[show abstract][hide abstract] ABSTRACT: To characterize the potential of newborn retinal stem cells (RSCs) isolated from the radial glia population to integrate the retina, this study was conducted to investigate the fate of in vitro expanded RSCs transplanted into retinas devoid of photoreceptors (adult rd1 and old VPP mice and rhodopsin-mutated transgenic mice) or partially degenerated retina (adult VPP mice) retinas.
Populations of RSCs and progenitor cells were isolated either from DBA2J newborn mice and labeled with the red lipophilic fluorescent dye (PKH26) or from GFP (green fluorescent protein) transgenic mice. After expansion in EGF+FGF2 (epidermal growth factor+fibroblast growth factor), cells were transplanted intravitreally or subretinally into the eyes of adult wild-type, transgenic mice undergoing slow (VPP strain) or rapid (rd1 strain) retinal degeneration.
Only limited migration and differentiation of the cells were observed in normal mice injected subretinally or in VPP and rd1 mice injected intravitreally. After subretinal injection in old VPP mice, transplanted cells massively migrated into the ganglion cell layer and, at 1 and 4 weeks after injection, harbored neuronal and glial markers expressed locally, such as beta-tubulin-III, NeuN, Brn3b, or glial fibrillary acidic protein (GFAP), with a marked preference for the glial phenotype. In adult VPP retinas, the grafted cells behaved similarly. Few grafted cells stayed in the degenerating outer nuclear layer (ONL). These cells were, in rare cases, positive for rhodopsin or recoverin, markers specific for photoreceptors and some bipolar cells.
These results show that the grafted cells preferentially integrate into the GCL and IPL and express ganglion cell or glial markers, thus exhibiting migratory and differentiation preferences when injected subretinally. It also appears that the retina, whether partially degenerated or already degenerated, does not provide signals to induce massive differentiation of RSCs into photoreceptors. This observation suggests that a predifferentiation of RSCs into photoreceptors before transplantation may be necessary to obtain graft integration in the ONL.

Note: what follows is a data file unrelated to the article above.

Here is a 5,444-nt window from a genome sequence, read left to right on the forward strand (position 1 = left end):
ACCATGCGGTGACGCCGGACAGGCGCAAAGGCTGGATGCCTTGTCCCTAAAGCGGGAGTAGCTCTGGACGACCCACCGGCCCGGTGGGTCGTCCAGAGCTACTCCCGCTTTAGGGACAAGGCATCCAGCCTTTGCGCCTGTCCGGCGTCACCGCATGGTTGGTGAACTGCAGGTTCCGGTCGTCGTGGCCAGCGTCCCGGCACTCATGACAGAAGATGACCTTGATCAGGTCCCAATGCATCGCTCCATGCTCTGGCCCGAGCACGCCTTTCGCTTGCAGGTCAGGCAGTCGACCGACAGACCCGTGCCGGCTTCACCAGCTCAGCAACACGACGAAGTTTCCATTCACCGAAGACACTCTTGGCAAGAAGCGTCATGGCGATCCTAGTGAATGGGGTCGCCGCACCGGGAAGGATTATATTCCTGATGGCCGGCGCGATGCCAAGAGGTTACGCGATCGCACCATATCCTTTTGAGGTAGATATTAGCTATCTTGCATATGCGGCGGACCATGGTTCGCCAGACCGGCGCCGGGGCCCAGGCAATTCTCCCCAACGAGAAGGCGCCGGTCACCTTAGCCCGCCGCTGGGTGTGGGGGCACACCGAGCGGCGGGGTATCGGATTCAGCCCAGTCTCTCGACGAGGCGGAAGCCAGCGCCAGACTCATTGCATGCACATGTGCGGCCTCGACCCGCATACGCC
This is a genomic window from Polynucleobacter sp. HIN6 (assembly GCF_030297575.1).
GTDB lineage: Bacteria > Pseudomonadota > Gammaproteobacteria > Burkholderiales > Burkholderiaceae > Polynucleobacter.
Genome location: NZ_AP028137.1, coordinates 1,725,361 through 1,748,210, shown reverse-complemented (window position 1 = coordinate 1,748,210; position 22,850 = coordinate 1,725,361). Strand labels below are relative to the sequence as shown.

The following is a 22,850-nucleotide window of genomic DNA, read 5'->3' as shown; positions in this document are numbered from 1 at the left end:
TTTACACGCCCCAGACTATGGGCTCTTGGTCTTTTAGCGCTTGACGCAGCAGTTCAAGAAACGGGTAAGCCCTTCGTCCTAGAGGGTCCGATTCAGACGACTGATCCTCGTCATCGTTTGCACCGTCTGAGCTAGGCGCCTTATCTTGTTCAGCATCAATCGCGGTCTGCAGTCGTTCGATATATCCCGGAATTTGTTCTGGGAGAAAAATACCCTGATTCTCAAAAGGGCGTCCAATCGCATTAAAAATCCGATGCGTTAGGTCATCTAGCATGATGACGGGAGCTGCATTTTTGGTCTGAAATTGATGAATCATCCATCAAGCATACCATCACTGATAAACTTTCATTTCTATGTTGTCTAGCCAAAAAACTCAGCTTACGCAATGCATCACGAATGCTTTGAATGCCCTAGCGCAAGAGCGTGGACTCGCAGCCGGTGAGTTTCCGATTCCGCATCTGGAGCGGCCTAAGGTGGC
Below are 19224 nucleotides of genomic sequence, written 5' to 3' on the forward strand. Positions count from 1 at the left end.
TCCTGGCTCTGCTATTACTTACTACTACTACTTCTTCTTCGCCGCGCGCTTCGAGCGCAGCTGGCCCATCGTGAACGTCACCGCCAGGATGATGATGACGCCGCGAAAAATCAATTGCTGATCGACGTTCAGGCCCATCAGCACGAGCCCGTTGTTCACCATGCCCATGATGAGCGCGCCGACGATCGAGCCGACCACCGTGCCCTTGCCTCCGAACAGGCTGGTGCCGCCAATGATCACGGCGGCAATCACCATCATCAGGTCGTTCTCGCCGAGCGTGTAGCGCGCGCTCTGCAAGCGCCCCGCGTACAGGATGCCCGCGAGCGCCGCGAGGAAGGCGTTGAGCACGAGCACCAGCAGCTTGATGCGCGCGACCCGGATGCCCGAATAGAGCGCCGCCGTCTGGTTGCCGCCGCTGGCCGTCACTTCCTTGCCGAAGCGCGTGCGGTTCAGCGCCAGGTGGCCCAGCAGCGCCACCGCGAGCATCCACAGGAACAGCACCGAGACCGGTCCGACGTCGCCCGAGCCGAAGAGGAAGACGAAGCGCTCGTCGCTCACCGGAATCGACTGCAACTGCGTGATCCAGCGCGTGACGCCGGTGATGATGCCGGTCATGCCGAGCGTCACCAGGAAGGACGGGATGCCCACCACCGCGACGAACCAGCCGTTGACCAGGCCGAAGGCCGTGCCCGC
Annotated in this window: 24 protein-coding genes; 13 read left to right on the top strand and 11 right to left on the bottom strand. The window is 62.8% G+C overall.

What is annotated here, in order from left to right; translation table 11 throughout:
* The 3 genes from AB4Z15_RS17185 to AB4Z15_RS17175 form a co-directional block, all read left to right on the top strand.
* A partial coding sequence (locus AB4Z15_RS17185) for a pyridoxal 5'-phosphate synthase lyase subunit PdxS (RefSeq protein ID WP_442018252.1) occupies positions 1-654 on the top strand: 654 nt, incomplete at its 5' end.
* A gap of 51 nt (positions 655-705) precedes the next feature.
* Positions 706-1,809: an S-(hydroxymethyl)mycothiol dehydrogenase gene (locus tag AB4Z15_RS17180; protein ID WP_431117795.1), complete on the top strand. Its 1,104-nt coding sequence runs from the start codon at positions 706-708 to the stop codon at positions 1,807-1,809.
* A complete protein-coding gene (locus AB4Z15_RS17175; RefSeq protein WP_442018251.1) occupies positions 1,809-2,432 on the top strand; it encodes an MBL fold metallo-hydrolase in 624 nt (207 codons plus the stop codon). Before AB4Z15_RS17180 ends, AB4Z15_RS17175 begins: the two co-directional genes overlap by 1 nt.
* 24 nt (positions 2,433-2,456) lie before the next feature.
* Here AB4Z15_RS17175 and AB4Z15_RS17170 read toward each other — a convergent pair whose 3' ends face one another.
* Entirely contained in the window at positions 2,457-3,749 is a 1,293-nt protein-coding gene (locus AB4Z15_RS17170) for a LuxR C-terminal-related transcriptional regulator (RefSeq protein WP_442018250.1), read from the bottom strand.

[show abstract][hide abstract] ABSTRACT: The purpose of the present work was to generate, from retinal stem cells (RSCs), a large number of cells committed toward the photoreceptor fate in order to provide an unlimited cell source for neurogenesis and transplantation studies. We expanded RSCs (at least 34 passages) sharing characteristics of radial glial cells and primed the cells in vitro with fibroblast growth factor (FGF)-2 for 5 days, after which cells were treated with the B27 supplement to induce cell differentiation and maturation. Upon differentiation, cells expressed cell type-specific markers corresponding to neurons and glia. We show by immunocytochemistry analysis that a subpopulation of differentiated cells was committed to the photoreceptor lineage given that these cells expressed the photoreceptor proteins recoverin, peripherin, and rhodopsin in a same ratio. Furthermore, cells infected during the differentiation procedure with a lentiviral vector expressing green fluorescent protein (GFP) under the control of either the rhodopsin promoter or the interphotoreceptor retinoid-binding protein (IRBP) promoter, expressed GFP. FGF-2 priming increased neuronal differentiation while decreasing glia generation. Reverse transcription-polymerase chain reaction analyses revealed that the differentiated cells expressed photoreceptor-specific genes such as Crx, rhodopsin, peripherin, IRBP, and phosphodiesterase-alpha. Quantification of the differentiated cells showed a robust differentiation into the photoreceptor lineage: Approximately 25%-35% of the total cells harbored photoreceptor markers. The generation of a significant number of nondifferentiated RSCs as well as differentiated photoreceptors will enable researchers to determine via transplantation studies which cells are the most adequate to integrate a degenerating retina.